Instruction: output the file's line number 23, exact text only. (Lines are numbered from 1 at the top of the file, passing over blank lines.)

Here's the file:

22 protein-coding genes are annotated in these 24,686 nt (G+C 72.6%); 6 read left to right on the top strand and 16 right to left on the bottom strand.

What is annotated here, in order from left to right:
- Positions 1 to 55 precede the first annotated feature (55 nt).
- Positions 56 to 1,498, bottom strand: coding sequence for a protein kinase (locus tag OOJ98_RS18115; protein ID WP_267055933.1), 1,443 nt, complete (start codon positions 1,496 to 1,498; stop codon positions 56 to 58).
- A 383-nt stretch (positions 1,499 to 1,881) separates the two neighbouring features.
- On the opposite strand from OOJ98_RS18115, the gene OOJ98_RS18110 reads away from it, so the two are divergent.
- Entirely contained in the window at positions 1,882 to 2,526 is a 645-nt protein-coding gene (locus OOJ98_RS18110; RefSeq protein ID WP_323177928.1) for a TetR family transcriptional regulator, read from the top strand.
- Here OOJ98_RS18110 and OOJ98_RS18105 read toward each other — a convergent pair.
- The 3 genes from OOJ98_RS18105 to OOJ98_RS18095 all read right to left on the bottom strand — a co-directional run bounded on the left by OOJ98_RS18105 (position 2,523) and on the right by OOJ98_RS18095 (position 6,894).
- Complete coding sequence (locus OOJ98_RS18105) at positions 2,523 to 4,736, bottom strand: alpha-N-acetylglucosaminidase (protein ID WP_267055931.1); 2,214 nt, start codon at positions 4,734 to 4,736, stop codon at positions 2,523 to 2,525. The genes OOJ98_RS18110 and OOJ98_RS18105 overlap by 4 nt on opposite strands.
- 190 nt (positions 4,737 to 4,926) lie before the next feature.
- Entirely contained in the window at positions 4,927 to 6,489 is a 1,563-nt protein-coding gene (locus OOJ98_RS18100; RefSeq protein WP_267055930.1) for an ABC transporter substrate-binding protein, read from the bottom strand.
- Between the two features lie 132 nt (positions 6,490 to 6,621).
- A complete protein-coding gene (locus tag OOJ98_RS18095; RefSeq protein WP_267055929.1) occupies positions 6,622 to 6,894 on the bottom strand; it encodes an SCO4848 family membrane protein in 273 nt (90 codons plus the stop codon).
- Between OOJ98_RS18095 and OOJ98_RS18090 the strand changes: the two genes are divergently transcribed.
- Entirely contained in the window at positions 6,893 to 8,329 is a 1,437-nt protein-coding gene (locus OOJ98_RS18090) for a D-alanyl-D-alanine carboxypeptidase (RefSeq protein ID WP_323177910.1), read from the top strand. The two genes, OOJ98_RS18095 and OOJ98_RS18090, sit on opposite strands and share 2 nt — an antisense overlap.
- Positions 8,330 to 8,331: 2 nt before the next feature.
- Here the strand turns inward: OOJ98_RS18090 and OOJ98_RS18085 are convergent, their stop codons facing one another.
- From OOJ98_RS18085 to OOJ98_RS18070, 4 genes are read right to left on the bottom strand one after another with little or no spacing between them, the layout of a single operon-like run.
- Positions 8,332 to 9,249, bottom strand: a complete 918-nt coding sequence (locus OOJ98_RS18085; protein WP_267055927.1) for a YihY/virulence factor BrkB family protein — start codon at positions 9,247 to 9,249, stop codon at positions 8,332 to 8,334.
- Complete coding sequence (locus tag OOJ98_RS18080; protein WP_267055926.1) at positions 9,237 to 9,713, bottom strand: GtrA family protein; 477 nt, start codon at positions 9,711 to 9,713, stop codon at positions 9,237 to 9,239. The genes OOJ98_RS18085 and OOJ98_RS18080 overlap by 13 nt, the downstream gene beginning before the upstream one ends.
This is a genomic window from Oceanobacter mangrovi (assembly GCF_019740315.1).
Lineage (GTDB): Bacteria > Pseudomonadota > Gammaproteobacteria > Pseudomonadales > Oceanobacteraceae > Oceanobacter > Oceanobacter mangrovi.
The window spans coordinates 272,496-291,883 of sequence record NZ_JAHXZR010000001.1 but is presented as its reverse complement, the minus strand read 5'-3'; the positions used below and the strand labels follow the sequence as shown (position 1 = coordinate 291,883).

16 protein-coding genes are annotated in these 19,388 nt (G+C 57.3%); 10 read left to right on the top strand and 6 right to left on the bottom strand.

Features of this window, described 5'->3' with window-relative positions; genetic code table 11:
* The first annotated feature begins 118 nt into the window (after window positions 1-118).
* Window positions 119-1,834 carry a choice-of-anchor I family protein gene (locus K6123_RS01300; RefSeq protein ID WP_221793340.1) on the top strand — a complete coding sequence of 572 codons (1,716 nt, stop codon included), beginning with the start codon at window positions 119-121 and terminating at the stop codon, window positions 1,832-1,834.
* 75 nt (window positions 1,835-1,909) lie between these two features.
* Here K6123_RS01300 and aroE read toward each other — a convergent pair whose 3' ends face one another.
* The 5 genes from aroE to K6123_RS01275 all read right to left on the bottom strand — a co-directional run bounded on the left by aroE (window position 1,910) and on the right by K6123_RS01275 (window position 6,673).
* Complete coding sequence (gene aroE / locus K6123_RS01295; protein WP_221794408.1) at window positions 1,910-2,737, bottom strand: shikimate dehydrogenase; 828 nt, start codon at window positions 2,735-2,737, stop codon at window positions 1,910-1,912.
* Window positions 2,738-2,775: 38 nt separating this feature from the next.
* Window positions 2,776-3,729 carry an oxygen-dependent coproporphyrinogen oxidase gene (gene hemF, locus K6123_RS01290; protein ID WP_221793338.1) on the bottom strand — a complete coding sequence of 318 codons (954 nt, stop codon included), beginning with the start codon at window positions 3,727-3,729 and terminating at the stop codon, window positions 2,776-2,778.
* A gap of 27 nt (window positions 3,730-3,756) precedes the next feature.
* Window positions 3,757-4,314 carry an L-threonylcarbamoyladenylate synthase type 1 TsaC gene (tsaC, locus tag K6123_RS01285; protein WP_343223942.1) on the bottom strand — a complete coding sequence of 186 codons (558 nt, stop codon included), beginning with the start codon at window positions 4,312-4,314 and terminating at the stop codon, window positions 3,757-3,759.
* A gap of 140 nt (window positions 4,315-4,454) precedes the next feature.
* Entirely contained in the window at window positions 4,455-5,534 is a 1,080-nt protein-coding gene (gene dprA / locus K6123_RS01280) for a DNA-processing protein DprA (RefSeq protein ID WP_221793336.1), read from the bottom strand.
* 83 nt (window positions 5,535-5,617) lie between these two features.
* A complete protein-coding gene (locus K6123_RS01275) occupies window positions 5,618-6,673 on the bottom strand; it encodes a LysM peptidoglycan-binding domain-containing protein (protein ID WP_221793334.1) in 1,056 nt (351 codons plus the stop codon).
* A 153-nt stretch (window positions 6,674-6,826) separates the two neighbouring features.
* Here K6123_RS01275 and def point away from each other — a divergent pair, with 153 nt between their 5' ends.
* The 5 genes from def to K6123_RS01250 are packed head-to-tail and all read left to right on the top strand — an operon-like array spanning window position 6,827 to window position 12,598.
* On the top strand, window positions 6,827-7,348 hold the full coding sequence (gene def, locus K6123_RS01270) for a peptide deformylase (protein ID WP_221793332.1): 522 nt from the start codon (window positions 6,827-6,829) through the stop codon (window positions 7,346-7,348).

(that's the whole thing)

Lineage (GTDB): Bacteria > Pseudomonadota > Gammaproteobacteria > Pseudomonadales > Oceanobacteraceae > Oceanobacter > Oceanobacter mangrovi.